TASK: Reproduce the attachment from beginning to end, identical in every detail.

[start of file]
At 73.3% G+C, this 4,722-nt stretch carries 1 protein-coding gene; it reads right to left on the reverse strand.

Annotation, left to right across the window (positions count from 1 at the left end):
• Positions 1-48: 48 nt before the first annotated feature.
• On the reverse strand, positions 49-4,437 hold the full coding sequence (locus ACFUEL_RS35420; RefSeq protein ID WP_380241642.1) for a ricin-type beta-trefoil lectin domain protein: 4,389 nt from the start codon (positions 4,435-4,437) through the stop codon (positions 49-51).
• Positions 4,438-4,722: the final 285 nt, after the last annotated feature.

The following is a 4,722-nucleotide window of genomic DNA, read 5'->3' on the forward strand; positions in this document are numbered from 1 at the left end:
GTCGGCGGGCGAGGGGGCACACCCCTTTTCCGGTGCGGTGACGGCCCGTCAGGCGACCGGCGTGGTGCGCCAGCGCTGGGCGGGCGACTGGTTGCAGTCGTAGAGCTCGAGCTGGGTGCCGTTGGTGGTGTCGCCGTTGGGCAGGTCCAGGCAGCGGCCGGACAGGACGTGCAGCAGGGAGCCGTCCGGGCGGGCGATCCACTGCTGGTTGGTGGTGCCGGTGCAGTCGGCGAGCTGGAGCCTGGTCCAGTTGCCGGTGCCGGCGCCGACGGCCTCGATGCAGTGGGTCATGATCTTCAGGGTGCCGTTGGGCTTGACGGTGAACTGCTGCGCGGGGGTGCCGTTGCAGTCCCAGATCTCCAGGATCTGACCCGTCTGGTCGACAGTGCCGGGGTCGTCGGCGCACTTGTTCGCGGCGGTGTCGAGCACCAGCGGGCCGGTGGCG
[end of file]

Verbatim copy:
At 73.3% G+C, this 4,722-nt stretch carries 1 protein-coding gene; it reads right to left on the reverse strand.

Annotation, left to right across the window (positions count from 1 at the left end):
• Positions 1-48: 48 nt before the first annotated feature.
• On the reverse strand, positions 49-4,437 hold the full coding sequence (locus ACFUEL_RS35420; RefSeq protein ID WP_380241642.1) for a ricin-type beta-trefoil lectin domain protein: 4,389 nt from the start codon (positions 4,435-4,437) through the stop codon (positions 49-51).
• Positions 4,438-4,722: the final 285 nt, after the last annotated feature.

The following is a 4,722-nucleotide window of genomic DNA, read 5'->3' on the forward strand; positions in this document are numbered from 1 at the left end:
GTCGGCGGGCGAGGGGGCACACCCCTTTTCCGGTGCGGTGACGGCCCGTCAGGCGACCGGCGTGGTGCGCCAGCGCTGGGCGGGCGACTGGTTGCAGTCGTAGAGCTCGAGCTGGGTGCCGTTGGTGGTGTCGCCGTTGGGCAGGTCCAGGCAGCGGCCGGACAGGACGTGCAGCAGGGAGCCGTCCGGGCGGGCGATCCACTGCTGGTTGGTGGTGCCGGTGCAGTCGGCGAGCTGGAGCCTGGTCCAGTTGCCGGTGCCGGCGCCGACGGCCTCGATGCAGTGGGTCATGATCTTCAGGGTGCCGTTGGGCTTGACGGTGAACTGCTGCGCGGGGGTGCCGTTGCAGTCCCAGATCTCCAGGATCTGACCCGTCTGGTCGACAGTGCCGGGGTCGTCGGCGCACTTGTTCGCGGCGGTGTCGAGCACCAGCGGGCCGGTGGCG